By the way, if anyone knows of a very strong, non-toxic, water-based adhesive, please let me know. I would like to improve over the bond of the glue dots, somehow. Maybe there's another way?

All the best,

Mark
Last edited by markworthi on Mon Aug 08, 2016 9:33 pm, edited 1 time in total.

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RobMacKillop
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Re: Nails vs. No-Nails: A Possible Solution

Post by RobMacKillop » Mon Aug 08, 2016 5:50 pm

Mark, I think your subject title is slightly misleading. It's not a case of "versus", and no "solution" is necessary. Many of us play with the flesh alone, as that is what we like. It's not a problem in need of a solution.

In your case you have decided that you sound better with nails, and you've found a solution (one many already use) in using false nails. I'm pleased for you, but I still don't see it as a "solution" to the nails/no-nails debate.

I love the sound of a guitar played with nails - but not everyone makes a nice sound, and not everyone wants to play with nails. It's not a competition. The reason I promote no-nails playing is that many people give up playing guitar after being told they can't do it without nails. I think that is a real shame. I also love the sound of flesh-only playing - the only reason I do it. I don't feel I'm lacking something, or in need of a fix to a problem.

So, I'm pleased you have made your helpful post, but we must be careful how we present the topic. To me there is no "versus" involved. It's all good, and there are many ways to play the classical guitar.

celestemcc
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Re: Nails vs. No-Nails: A Possible Solution

Post by celestemcc » Mon Aug 08, 2016 5:53 pm

Mark,
I use the glue-dots that come with drugstore press-on nails -- you can buy the dots separately and use with the fake nail of your choice. They're much stronger adhesive than the craft sort (the kind that come with Rico Nails), and will stay on for several days, while being less damaging than cyanoacrylic nail glue. They ultimately will weaken, and you can use rubbing alcohol to soften them and remove any residue.

Look for Nailene Ultra-Adhesive Nail Tabs, or words to that effect, on Amazon.

(I kinda hate to admit using that kind of nail, but for my smaller hands, as a stopgap till my regular thumbnail grows back, they work.)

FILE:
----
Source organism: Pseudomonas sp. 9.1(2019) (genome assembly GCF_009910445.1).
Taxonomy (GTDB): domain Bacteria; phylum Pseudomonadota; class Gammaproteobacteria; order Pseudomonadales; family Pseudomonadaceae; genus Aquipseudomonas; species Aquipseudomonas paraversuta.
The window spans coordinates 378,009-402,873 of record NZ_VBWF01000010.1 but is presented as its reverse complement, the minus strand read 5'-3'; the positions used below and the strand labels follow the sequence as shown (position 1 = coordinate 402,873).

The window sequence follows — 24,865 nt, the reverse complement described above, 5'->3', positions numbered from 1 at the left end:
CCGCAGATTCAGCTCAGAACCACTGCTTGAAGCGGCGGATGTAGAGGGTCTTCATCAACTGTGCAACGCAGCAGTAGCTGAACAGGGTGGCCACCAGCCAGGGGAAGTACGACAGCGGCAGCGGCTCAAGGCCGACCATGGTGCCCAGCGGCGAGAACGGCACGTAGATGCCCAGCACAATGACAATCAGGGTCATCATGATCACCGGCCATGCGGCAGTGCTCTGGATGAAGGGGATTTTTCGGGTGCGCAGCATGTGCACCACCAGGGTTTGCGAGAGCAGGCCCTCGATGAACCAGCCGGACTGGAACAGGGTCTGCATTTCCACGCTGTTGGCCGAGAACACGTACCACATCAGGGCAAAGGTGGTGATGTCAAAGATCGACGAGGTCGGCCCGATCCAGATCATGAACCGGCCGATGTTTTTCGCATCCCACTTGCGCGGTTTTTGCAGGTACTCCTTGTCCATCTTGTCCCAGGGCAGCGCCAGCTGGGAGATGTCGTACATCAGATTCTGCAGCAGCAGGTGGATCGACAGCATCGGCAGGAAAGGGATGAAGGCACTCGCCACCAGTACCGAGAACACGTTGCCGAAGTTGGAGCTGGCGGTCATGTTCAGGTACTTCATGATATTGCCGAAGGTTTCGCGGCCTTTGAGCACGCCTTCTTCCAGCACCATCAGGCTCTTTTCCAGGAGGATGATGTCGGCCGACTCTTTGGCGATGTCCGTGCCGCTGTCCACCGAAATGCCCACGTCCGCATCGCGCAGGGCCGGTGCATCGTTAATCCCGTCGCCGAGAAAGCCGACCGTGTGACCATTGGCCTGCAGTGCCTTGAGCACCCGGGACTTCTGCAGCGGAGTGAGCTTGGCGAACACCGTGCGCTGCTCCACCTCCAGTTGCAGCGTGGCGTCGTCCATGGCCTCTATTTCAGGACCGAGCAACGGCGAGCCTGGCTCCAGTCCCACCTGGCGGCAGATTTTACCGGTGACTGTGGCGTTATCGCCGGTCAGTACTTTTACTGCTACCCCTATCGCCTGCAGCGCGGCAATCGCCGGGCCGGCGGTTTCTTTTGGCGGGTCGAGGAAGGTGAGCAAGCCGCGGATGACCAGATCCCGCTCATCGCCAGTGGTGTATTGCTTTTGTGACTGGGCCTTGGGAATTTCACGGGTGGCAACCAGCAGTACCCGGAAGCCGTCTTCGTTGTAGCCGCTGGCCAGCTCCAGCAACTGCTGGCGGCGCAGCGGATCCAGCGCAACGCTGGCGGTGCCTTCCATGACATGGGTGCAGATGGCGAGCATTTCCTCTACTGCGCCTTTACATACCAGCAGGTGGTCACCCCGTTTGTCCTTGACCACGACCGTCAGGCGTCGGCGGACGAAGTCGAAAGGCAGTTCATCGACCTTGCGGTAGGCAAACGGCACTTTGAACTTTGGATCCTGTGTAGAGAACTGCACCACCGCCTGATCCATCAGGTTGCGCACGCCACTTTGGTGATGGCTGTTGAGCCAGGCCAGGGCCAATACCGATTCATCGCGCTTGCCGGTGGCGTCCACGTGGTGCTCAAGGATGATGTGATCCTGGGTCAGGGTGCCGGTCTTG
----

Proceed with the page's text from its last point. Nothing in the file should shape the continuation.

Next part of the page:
2015 Connor spruce/Indian rosewood
1978 Ramirez 1a cedar

a human
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Re: Nails vs. No-Nails: A Possible Solution

Post by a human » Mon Aug 08, 2016 9:20 pm

I saw glue dot packages in our local dollar store, if you need a supply.
1965 Krempel Classical (660ish mm)
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2011 Cordoba Cadete Classical (615 mm)
2014 Martin DX1AE (std)

markworthi
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Re: Nails vs. No-Nails: A Possible Solution

Post by markworthi » Mon Aug 08, 2016 9:39 pm

RobMacKillop wrote:Mark, I think your subject title is slightly misleading. It's not a case of "versus", and no "solution" is necessary. Many of us play with the flesh alone, as that is what we like. It's not a problem in need of a solution.

In your case you have decided that you sound better with nails, and you've found a solution (one many already use) in using false nails. I'm pleased for you, but I still don't see it as a "solution" to the nails/no-nails debate.

I love the sound of a guitar played with nails - but not everyone makes a nice sound, and not everyone wants to play with nails. It's not a competition. The reason I promote no-nails playing is that many people give up playing guitar after being told they can't do it without nails. I think that is a real shame. I also love the sound of flesh-only playing - the only reason I do it. I don't feel I'm lacking something, or in need of a fix to a problem.

So, I'm pleased you have made your helpful post, but we must be careful how we present the topic. To me there is no "versus" involved. It's all good, and there are many ways to play the classical guitar.

Hi Rob,

I understand what you're saying and have duly changed the title to "My Solution". Indeed, this is a way out of my own dilemma and it may be a solution for others who prefer their own sound with nails but hate actually having to grow and maintain them. If I could play as well as you do, of course, there would be no problem in need of a solution. :)

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RobMacKillop
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Re: Nails vs. No-Nails: My Solution

Post by RobMacKillop » Mon Aug 08, 2016 10:42 pm

Cheers, Mark.

Johnny Geudel